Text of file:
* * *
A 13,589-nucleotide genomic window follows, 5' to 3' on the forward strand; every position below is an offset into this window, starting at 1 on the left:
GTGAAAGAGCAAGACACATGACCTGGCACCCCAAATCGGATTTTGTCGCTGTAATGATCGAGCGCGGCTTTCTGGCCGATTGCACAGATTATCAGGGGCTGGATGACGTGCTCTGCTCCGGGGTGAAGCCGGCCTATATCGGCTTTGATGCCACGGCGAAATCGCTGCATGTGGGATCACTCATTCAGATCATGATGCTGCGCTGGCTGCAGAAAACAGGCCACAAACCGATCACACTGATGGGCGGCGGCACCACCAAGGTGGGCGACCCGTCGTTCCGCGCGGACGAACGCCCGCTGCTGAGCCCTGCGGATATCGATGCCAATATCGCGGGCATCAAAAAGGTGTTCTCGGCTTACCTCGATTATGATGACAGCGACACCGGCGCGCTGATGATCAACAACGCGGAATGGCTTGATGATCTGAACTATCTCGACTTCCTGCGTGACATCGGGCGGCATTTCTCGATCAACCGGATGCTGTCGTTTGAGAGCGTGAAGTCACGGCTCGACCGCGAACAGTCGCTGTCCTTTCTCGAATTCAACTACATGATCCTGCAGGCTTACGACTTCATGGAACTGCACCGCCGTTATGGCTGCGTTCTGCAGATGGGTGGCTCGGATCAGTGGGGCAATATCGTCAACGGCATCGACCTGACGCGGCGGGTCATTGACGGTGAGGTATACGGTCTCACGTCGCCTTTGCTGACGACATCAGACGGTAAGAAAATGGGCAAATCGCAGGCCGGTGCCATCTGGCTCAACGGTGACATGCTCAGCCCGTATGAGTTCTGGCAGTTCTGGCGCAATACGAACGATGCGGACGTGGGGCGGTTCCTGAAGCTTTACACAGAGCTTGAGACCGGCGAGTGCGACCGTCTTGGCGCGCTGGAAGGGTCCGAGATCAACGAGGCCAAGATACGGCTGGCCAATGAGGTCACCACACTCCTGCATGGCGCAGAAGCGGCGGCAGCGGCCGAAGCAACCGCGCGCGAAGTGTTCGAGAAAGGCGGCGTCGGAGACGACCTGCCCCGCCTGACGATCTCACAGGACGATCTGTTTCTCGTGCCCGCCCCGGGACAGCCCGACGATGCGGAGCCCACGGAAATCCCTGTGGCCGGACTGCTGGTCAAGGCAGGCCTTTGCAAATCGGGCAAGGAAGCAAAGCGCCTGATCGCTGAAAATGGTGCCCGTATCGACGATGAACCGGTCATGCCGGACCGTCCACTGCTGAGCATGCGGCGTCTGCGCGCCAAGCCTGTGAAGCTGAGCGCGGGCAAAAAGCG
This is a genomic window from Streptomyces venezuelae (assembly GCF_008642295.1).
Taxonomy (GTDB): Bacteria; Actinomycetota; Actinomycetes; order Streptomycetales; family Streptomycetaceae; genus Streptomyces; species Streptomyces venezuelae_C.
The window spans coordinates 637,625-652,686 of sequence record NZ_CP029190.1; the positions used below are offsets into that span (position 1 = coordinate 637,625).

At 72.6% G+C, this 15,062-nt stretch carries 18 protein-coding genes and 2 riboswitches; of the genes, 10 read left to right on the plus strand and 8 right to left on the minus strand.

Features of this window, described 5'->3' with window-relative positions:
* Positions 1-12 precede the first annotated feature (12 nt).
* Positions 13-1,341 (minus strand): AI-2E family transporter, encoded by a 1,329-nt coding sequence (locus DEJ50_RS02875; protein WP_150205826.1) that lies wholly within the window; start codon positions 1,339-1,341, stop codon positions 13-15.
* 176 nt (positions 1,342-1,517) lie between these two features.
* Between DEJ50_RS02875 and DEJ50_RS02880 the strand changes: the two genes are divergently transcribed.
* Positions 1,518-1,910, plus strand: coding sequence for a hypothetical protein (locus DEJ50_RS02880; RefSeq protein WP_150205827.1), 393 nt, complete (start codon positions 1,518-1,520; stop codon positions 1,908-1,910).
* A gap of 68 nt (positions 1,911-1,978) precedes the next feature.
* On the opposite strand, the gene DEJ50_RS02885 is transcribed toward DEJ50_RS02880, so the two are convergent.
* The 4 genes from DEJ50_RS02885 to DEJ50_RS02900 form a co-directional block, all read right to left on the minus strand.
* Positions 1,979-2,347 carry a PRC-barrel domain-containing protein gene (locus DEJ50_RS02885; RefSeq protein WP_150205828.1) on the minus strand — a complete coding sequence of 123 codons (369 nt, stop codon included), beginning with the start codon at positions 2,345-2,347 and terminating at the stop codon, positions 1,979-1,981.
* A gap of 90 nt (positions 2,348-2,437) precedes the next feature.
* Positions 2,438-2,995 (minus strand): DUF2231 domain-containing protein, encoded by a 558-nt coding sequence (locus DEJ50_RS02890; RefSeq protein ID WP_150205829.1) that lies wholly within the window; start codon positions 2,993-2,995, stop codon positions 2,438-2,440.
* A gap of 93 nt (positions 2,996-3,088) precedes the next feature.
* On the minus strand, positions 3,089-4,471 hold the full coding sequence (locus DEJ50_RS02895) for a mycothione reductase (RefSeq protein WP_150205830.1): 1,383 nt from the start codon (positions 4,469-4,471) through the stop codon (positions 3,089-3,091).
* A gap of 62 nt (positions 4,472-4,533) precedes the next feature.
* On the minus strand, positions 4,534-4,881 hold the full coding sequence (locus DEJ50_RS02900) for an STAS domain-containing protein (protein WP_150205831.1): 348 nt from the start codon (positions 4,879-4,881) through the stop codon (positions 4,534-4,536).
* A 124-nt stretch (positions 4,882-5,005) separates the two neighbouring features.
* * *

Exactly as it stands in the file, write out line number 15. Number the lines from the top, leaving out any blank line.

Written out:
* The 4 genes from DEJ50_RS02885 to DEJ50_RS02900 form a co-directional block, all read right to left on the minus strand.